You’d be hard pressed to find a modern-day enterprise that doesn’t employ distributed teams across the globe. And as you scale Atlassian tools, more and more of your distributed teams are working from your primary instance, and the physical distance between these users and the instance server can have a negative impact on performance. One customer even admitted that simple Jira actions take four times as long for employees in their Tokyo office.

The distributed team’s guide to Git mirrors

You can’t have half your users pinging you at all hours of the night because Jira isn’t as fast as they want it to be, just as it’s unfair for those same users to wait eight seconds for a Jira issue to load. This is the reason we first introduced support for distributed teams in Bitbucket with smart mirrors.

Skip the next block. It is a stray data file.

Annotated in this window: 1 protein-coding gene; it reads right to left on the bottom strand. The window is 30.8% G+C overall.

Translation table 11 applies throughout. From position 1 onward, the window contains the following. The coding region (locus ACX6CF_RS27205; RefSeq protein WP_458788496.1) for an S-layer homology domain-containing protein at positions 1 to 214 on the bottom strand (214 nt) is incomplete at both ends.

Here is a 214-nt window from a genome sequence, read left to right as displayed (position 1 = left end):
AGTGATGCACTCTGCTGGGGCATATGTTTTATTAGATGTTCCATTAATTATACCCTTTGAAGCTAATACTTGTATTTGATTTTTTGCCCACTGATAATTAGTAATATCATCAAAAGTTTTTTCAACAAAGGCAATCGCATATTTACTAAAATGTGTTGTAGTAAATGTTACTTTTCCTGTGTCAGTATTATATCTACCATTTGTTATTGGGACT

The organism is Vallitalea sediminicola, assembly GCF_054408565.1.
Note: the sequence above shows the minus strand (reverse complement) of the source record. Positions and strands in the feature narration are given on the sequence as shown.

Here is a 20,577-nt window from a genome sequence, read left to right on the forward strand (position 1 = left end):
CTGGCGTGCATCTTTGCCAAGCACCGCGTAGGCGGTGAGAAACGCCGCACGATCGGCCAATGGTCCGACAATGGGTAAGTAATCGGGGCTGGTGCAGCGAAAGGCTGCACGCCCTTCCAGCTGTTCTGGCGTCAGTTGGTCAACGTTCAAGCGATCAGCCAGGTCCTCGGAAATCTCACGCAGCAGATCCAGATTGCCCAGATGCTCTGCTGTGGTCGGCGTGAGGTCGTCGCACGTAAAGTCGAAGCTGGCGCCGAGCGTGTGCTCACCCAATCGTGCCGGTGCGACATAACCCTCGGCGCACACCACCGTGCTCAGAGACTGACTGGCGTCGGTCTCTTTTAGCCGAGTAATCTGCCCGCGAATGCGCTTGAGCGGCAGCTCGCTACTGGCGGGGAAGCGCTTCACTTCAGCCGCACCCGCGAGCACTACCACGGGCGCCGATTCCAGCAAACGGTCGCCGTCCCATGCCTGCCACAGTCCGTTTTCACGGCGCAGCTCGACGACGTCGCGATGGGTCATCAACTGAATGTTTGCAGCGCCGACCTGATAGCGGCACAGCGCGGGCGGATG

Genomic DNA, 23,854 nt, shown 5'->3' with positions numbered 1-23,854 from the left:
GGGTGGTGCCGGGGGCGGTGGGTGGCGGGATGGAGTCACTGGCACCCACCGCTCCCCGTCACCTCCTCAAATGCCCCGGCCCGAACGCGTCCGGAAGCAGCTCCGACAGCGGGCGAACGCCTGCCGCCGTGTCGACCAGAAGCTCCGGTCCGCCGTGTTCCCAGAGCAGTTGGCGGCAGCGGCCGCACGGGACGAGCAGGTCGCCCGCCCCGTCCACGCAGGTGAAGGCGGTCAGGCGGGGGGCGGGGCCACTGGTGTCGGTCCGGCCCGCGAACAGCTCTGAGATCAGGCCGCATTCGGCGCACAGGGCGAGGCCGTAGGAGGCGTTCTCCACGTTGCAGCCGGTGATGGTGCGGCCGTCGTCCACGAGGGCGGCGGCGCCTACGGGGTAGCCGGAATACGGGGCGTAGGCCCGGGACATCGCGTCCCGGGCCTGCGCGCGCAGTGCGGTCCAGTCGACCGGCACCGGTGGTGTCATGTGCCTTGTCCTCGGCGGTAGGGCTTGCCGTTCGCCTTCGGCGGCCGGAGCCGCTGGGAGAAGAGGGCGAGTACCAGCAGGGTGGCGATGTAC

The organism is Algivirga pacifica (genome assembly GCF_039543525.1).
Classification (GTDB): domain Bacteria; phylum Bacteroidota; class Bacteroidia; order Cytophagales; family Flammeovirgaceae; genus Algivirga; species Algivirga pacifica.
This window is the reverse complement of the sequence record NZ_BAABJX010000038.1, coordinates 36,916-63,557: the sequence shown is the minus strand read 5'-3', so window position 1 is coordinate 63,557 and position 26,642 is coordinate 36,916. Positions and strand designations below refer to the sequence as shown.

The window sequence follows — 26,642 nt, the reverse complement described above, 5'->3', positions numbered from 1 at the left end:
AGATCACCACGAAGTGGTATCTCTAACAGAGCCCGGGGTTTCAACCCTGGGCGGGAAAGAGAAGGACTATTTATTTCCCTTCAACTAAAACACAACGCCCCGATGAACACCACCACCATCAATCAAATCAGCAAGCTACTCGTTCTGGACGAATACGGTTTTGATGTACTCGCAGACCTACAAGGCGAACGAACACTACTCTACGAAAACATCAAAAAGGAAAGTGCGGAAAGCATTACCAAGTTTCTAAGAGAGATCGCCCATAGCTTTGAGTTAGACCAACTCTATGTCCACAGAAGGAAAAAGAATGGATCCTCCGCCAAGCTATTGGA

Now, we’ve added support for CDNs (content delivery networks) to our Data Center products. With a CDN, you’ll not only accelerate the experience of your geographically distributed users, but reduce the peak load on your primary application instances, boosting performance all around. CDN support is available for our Data Center editions of Jira Software 8.3 and Jira Service Desk 4.3, and coming soon to Confluence and Bitbucket. Let’s take a look under the hood to see how it all works.

What do CDNs do?